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All time value is a hypothetical concept posited by Iain King partly in response to criticisms of utilitarianism by Bernard Williams. It develops from his contention that the morality of actions should not depend on when those actions take place. This means hypothetical consequences before an action occurs need to be given equal weight to future consequences.

King uses the example of a promise: If X promises on a Monday to do action A on a Wednesday, then someone may react to this on the Tuesday in between, meaning that the action A has consequences a day before it happens. King asserts that these consequences are no less important than consequences which occur after the action. [1]

The concept of all-time value is important because it enables a consequentialist justification of punishment based on reciprocity: someone can be punished for actions which occurred in the past as if those actions were to occur in the future. Without it, a utilitarian judge could not punish criminals for their crimes because the punishment would only reduce pleasure, not increase it (the judge could only punish someone for crimes they might commit in the future or to deter others).[1]. Through the concept of all-time value, King has reconciled utilitarian notions of punishment with retributive justice. For more on this, read chapter three (Punishment and Revenge) of Leo Zaibert's 2006 book, Punishment And Retribution (Ashgate Publishing 2006).[2]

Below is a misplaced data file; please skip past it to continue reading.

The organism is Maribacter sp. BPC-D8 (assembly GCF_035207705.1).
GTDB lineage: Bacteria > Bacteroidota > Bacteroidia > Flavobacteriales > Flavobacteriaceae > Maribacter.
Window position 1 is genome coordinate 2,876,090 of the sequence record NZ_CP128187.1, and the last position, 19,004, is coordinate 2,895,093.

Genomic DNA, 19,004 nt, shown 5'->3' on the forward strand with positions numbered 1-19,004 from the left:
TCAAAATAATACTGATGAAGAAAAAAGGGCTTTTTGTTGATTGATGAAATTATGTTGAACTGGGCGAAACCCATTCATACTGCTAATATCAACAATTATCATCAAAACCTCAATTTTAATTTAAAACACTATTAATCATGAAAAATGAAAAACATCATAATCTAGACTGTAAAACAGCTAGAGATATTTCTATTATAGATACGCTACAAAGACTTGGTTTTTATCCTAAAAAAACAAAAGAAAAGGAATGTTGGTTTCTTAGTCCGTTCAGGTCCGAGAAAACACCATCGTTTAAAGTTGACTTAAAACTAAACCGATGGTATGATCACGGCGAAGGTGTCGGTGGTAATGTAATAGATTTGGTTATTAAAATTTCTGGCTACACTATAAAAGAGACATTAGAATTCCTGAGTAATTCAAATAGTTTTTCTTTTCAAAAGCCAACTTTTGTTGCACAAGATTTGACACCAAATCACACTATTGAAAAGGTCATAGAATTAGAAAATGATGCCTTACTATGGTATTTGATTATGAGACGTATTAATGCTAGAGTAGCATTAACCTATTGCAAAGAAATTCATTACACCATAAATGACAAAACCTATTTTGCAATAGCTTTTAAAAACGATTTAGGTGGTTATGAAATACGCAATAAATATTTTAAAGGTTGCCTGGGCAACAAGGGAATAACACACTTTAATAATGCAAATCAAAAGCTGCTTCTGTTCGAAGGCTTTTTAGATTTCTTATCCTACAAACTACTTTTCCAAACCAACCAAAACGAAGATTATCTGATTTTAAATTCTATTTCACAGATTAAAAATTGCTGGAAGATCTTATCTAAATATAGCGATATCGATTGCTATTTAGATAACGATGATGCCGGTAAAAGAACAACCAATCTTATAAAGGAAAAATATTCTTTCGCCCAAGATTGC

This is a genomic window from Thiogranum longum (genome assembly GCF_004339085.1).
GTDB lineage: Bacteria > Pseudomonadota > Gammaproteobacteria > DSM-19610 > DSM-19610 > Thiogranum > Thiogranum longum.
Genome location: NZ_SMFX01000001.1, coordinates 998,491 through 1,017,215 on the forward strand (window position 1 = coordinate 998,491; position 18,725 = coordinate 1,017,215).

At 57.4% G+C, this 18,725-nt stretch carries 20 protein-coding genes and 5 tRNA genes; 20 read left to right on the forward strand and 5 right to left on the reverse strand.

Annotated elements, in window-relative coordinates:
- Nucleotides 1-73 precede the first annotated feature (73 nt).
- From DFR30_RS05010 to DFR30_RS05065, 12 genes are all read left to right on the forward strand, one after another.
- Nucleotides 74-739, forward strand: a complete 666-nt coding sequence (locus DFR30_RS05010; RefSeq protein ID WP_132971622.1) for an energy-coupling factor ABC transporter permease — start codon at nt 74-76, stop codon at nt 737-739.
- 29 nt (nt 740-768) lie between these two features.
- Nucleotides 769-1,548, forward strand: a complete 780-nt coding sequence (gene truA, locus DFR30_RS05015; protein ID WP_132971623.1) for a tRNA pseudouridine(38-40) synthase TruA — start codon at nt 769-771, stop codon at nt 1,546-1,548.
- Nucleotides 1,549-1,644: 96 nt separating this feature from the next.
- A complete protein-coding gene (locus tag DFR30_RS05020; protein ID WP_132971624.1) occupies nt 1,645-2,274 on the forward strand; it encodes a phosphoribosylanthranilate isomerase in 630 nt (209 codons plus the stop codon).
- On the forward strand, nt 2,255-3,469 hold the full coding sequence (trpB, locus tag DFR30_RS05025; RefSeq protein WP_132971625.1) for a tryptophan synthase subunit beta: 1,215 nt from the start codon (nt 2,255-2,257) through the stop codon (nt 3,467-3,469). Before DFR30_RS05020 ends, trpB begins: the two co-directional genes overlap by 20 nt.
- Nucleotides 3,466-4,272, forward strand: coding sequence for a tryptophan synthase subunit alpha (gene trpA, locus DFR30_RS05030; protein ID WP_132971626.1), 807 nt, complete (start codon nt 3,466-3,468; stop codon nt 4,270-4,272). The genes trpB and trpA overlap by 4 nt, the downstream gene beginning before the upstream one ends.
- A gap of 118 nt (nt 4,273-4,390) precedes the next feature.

ReferencesEdit

  1. 1.0 1.1 King, Cambridge 2004, Stockholm 2007
  2. Leo Zaibert, Punishment And Retribution (Ashgate Publishing 2006)


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